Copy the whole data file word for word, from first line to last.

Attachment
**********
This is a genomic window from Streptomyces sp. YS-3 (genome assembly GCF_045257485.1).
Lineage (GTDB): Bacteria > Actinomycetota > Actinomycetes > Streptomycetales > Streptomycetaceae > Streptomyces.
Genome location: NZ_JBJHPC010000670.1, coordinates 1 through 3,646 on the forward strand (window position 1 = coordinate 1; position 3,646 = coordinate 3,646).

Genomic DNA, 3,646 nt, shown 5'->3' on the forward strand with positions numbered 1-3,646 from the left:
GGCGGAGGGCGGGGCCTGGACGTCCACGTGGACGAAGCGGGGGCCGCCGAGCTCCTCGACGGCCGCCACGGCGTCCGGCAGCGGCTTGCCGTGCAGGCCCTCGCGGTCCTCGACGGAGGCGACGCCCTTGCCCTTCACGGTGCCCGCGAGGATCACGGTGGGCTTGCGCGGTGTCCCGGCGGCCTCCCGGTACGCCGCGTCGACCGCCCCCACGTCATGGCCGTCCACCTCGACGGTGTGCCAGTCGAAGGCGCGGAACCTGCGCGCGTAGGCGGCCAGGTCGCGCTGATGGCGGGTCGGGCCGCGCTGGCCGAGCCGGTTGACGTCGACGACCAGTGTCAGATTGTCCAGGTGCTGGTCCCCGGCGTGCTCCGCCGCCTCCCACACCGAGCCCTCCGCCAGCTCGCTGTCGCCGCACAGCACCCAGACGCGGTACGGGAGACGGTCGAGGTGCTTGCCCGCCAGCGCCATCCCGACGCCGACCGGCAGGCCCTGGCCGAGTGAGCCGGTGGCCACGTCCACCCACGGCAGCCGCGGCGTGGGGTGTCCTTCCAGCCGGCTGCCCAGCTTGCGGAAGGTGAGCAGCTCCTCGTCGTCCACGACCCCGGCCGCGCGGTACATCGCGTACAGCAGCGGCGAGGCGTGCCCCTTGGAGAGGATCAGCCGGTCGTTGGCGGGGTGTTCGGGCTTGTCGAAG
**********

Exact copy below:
This is a genomic window from Streptomyces sp. YS-3 (genome assembly GCF_045257485.1).
Lineage (GTDB): Bacteria > Actinomycetota > Actinomycetes > Streptomycetales > Streptomycetaceae > Streptomyces.
Genome location: NZ_JBJHPC010000670.1, coordinates 1 through 3,646 on the forward strand (window position 1 = coordinate 1; position 3,646 = coordinate 3,646).

Genomic DNA, 3,646 nt, shown 5'->3' on the forward strand with positions numbered 1-3,646 from the left:
GGCGGAGGGCGGGGCCTGGACGTCCACGTGGACGAAGCGGGGGCCGCCGAGCTCCTCGACGGCCGCCACGGCGTCCGGCAGCGGCTTGCCGTGCAGGCCCTCGCGGTCCTCGACGGAGGCGACGCCCTTGCCCTTCACGGTGCCCGCGAGGATCACGGTGGGCTTGCGCGGTGTCCCGGCGGCCTCCCGGTACGCCGCGTCGACCGCCCCCACGTCATGGCCGTCCACCTCGACGGTGTGCCAGTCGAAGGCGCGGAACCTGCGCGCGTAGGCGGCCAGGTCGCGCTGATGGCGGGTCGGGCCGCGCTGGCCGAGCCGGTTGACGTCGACGACCAGTGTCAGATTGTCCAGGTGCTGGTCCCCGGCGTGCTCCGCCGCCTCCCACACCGAGCCCTCCGCCAGCTCGCTGTCGCCGCACAGCACCCAGACGCGGTACGGGAGACGGTCGAGGTGCTTGCCCGCCAGCGCCATCCCGACGCCGACCGGCAGGCCCTGGCCGAGTGAGCCGGTGGCCACGTCCACCCACGGCAGCCGCGGCGTGGGGTGTCCTTCCAGCCGGCTGCCCAGCTTGCGGAAGGTGAGCAGCTCCTCGTCGTCCACGACCCCGGCCGCGCGGTACATCGCGTACAGCAGCGGCGAGGCGTGCCCCTTGGAGAGGATCAGCCGGTCGTTGGCGGGGTGTTCGGGCTTGTCGAAG